This is a thread from BlogEngine.NET on CodePlex. (Multiple blogs on same installation

I would like to see the current dev plan, if it exists yet.  If I knew we/they/you were going to use SqlBlogProvider, and even integrate it into the core, I would like to help.  If there was also a way to allow multiple blogs within a single application, that would be great too.  Should everyone just create a new branch?

If we don't know the future plans, dates, implementation, etc., we're stuck deciding whether to wait or risk going forward with an alternative branch and missing out.  Communication would be good.  I may be missing something.  I've stated recently that I spend more time modifying current BE.NET code than I ever do Blogging and I have over a dozen blogs. is currently stable, from my perspective with SqlBlogProvider supporting all of those blogs on a single folder, with a single SQL database and schema.  The only (minor) issue is still creating multiple Web Applications and pointing them to the same folder.  I can live with that on an 8-way server with 2 GB of RAM.

It’s related to Multiple blogs in one BlogEngine.NET instance and BlogEngine.Net for SQL Server

The concern here is complex, balancing need, want and political correctness.  But it doesn’t need to be this way.  I’m more afraid of pissing-off the folks who have put so much into this project than I am of whether or not I can build a system from scratch so I don’t want to say what I’m thinking.  Hey, if I had the time, or could work with “you folks” I’d want to contribute towards a cleaner architecture, test methods (not that I’m the expert in that), and MVC version, even contribute the Oracle portion of data model and db provider.  But overall, I’d like to see a plan.  I’m most concerned about waiting for people who are deciding on things without customers’ input, frankly because we aren’t customers.  Nobody’s paying for this.  So, you get what you pay for, right?!?!  Not quite.  There’s an incredible value in this product, and for the developer in us, there’s even room for learning by fixing, altering and improving.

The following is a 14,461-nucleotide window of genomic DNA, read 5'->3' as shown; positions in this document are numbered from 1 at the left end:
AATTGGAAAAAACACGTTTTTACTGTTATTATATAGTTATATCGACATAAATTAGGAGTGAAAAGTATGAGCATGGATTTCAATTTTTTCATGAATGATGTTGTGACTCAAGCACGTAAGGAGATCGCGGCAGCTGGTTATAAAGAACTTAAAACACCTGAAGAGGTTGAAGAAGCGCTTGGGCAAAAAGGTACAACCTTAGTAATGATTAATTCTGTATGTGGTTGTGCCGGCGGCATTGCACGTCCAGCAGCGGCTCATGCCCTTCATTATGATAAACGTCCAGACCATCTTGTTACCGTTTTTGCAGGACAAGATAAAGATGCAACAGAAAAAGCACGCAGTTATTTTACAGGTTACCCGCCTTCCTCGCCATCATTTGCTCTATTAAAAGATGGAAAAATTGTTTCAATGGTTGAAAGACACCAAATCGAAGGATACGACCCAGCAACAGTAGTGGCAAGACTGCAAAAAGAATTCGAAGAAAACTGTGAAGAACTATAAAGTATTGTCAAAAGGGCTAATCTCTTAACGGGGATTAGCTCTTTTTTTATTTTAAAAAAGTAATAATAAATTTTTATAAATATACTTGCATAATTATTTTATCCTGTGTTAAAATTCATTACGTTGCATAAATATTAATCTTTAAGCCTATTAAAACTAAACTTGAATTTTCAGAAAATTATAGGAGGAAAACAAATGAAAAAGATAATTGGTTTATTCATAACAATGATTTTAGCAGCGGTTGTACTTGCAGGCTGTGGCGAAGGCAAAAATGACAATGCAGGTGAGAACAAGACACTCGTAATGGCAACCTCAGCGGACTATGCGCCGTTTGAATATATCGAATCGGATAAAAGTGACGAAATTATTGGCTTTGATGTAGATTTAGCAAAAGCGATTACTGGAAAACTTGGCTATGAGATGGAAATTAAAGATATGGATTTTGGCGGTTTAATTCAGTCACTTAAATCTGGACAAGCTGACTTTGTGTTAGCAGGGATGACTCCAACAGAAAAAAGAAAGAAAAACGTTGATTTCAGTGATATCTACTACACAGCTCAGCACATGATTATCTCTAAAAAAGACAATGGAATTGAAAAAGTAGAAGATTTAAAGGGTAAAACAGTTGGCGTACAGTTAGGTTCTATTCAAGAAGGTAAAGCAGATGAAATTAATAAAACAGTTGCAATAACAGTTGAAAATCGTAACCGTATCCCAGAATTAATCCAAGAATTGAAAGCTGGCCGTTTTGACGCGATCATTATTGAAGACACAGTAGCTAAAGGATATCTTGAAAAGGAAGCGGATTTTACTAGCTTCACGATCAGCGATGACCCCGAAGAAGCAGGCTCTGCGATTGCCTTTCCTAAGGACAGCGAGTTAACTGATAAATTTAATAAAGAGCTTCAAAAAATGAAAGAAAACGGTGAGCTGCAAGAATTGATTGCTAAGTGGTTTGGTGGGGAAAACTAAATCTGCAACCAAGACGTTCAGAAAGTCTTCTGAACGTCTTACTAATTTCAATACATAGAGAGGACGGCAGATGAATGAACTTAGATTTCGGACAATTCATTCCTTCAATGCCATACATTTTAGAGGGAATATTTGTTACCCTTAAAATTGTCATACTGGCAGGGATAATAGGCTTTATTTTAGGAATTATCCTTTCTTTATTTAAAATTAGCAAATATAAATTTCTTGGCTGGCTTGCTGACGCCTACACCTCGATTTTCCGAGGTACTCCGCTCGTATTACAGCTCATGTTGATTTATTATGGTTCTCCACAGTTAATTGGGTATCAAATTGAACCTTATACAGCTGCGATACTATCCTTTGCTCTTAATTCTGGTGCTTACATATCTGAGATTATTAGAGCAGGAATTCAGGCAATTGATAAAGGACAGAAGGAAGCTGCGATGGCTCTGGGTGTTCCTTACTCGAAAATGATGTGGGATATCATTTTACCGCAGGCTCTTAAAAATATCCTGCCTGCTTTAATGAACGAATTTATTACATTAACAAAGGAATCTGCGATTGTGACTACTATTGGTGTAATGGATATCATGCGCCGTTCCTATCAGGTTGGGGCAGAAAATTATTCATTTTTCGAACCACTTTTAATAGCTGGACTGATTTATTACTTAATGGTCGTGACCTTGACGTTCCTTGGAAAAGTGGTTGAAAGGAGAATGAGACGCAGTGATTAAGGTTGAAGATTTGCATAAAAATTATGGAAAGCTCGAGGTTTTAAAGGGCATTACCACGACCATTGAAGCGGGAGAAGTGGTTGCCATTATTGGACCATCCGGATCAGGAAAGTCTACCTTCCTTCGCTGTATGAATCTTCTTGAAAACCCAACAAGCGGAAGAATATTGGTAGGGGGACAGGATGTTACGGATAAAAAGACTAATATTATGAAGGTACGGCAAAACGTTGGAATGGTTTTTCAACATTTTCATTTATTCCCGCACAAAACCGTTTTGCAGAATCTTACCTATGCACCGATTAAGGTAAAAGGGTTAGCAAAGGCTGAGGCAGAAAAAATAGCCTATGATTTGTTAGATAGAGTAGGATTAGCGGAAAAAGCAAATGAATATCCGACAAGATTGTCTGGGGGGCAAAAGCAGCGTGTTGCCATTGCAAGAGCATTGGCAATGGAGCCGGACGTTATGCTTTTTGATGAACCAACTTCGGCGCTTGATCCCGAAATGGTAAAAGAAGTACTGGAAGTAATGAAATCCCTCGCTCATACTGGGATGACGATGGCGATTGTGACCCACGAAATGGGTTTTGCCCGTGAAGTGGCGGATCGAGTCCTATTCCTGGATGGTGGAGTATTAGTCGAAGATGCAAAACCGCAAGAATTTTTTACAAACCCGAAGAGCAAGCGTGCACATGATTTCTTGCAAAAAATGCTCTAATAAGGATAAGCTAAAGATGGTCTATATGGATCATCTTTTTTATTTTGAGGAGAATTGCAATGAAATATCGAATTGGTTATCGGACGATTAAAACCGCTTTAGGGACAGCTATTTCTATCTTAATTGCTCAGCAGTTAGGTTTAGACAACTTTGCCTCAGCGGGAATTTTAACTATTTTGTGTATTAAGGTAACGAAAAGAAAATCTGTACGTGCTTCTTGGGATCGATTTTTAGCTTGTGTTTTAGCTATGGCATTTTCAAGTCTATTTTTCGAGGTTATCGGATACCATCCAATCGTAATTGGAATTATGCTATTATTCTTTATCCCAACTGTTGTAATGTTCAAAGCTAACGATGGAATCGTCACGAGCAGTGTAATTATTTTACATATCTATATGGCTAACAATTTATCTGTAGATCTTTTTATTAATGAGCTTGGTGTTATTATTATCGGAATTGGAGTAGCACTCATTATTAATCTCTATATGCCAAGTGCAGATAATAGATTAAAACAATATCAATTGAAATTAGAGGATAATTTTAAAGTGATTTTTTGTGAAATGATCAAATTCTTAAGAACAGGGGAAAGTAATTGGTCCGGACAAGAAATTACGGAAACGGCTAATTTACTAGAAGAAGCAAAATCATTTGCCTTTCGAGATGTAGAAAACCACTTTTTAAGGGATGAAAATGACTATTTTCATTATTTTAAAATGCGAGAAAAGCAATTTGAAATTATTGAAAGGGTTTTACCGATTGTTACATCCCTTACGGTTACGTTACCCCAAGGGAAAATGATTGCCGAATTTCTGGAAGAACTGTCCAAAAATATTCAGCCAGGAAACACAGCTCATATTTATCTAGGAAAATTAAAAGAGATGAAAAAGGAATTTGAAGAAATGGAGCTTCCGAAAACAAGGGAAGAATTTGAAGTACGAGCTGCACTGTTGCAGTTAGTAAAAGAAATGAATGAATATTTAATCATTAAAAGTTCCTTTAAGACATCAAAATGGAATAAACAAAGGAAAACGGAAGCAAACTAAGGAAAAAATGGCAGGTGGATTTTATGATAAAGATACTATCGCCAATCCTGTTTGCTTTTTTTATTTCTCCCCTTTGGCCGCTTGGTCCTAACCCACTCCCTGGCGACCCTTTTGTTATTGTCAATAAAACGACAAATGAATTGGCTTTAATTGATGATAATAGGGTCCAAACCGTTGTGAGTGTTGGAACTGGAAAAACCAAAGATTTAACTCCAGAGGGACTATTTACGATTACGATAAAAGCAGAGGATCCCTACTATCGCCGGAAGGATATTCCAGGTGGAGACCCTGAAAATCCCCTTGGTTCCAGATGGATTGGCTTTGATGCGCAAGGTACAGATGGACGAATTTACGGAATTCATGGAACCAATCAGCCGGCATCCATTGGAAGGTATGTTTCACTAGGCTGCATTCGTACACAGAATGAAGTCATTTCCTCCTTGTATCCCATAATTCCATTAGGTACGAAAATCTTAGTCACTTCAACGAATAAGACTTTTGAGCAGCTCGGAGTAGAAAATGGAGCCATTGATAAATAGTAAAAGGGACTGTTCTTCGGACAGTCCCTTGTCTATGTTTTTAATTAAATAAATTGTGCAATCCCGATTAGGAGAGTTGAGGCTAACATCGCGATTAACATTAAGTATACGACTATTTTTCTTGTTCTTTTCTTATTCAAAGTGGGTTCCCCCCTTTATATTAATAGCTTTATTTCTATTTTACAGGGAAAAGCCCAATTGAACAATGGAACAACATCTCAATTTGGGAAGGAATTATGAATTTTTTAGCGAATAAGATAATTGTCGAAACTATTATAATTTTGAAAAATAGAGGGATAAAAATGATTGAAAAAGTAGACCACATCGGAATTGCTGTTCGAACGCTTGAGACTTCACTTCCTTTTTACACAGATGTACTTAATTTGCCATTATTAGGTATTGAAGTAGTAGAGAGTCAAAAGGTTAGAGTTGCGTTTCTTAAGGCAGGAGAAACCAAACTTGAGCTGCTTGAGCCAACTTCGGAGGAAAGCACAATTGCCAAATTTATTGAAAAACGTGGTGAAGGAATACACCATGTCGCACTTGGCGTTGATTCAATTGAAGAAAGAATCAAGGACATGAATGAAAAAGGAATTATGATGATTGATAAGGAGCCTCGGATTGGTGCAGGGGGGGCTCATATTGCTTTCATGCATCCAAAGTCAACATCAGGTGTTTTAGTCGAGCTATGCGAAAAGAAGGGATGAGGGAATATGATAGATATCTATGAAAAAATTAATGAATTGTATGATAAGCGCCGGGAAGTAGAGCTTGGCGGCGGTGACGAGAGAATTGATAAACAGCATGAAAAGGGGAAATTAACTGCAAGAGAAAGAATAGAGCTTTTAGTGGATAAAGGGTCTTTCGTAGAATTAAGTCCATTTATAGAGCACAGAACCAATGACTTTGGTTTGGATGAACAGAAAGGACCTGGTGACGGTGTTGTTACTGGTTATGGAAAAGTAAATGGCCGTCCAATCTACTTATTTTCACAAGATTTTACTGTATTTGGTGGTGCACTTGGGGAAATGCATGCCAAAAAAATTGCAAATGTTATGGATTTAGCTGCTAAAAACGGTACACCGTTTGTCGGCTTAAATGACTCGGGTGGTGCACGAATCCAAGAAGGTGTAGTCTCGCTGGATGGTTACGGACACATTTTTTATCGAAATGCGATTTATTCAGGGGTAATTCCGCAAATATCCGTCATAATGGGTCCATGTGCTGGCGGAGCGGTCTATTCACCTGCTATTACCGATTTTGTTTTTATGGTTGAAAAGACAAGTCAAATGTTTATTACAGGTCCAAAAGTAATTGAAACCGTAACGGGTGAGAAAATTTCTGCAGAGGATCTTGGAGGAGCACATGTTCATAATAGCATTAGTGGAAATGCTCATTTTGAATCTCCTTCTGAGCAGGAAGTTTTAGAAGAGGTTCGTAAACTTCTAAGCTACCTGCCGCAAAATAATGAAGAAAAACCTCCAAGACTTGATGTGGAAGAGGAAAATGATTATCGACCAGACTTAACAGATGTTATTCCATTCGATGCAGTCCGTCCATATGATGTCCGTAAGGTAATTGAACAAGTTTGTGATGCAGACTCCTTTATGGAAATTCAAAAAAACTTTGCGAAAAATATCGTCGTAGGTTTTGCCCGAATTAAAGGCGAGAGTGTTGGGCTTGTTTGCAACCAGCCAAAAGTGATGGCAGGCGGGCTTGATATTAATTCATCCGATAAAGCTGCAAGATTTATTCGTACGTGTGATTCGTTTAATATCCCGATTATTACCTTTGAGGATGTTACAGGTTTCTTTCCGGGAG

The point is, I feel useless in the process and could contribute substantially to the process.  I’d hate to say BlogEngine.NET needs “new” blood, because I think it just needs more time, as in planning and development effort.

If anyone is interested in contributing to this effort, but has been shut out, let me know if you want to go down the branch path together.  I’m not against trying something and dropping it in the future for the right reasons or sticking with it if it adds even incremental value, or for that matter, starting from a completely different approach.

If you have a SQL Express 2005 installation with SQL Management Studio express installed these four commands will do a silent upgrade to 2008.

SQL Server Express

First extract the contents of the SQL Express download into a directory.

(or whatever .exe you downloaded.)

Install Windows Installer 4.5 and Windows Powershell.

Then remove SQL Tools 2005
        msiexec /quiet /Uninstall {58D379F7-62BC-4748-8237-FE071ECE797C}

Remove Management Studio
        msiexec /quiet /Uninstall {20608BFA-6068-48FE-A410-400F2A124c27}

Ugrade the SQL Engine.

Install Management Studio 2008 Express
        SETUP.EXE /QUIET /ACTION=Install /FEATURES=Tools /INSTANCENAME=SQLExpress!34211943A0184E9C!204.entry